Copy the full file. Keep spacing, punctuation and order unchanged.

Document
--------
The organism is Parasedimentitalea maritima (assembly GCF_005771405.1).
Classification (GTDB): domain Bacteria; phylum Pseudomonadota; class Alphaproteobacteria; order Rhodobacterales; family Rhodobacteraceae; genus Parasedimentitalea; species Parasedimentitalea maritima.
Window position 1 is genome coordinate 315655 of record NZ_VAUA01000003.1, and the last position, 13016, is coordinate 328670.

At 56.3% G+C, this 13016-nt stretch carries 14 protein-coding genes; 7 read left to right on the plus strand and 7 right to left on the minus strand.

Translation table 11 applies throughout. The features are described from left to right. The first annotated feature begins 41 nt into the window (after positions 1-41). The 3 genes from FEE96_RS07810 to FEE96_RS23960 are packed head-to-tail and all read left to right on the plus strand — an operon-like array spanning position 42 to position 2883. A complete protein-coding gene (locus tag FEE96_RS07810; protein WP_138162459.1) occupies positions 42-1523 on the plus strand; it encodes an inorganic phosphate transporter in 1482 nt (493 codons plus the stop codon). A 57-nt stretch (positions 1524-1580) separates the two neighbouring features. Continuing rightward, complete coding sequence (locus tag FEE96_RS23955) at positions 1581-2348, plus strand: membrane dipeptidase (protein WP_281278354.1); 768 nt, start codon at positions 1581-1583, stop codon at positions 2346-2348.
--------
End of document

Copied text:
The organism is Parasedimentitalea maritima (assembly GCF_005771405.1).
Classification (GTDB): domain Bacteria; phylum Pseudomonadota; class Alphaproteobacteria; order Rhodobacterales; family Rhodobacteraceae; genus Parasedimentitalea; species Parasedimentitalea maritima.
Window position 1 is genome coordinate 315655 of record NZ_VAUA01000003.1, and the last position, 13016, is coordinate 328670.

At 56.3% G+C, this 13016-nt stretch carries 14 protein-coding genes; 7 read left to right on the plus strand and 7 right to left on the minus strand.

Translation table 11 applies throughout. The features are described from left to right. The first annotated feature begins 41 nt into the window (after positions 1-41). The 3 genes from FEE96_RS07810 to FEE96_RS23960 are packed head-to-tail and all read left to right on the plus strand — an operon-like array spanning position 42 to position 2883. A complete protein-coding gene (locus tag FEE96_RS07810; protein WP_138162459.1) occupies positions 42-1523 on the plus strand; it encodes an inorganic phosphate transporter in 1482 nt (493 codons plus the stop codon). A 57-nt stretch (positions 1524-1580) separates the two neighbouring features. Continuing rightward, complete coding sequence (locus tag FEE96_RS23955) at positions 1581-2348, plus strand: membrane dipeptidase (protein WP_281278354.1); 768 nt, start codon at positions 1581-1583, stop codon at positions 2346-2348.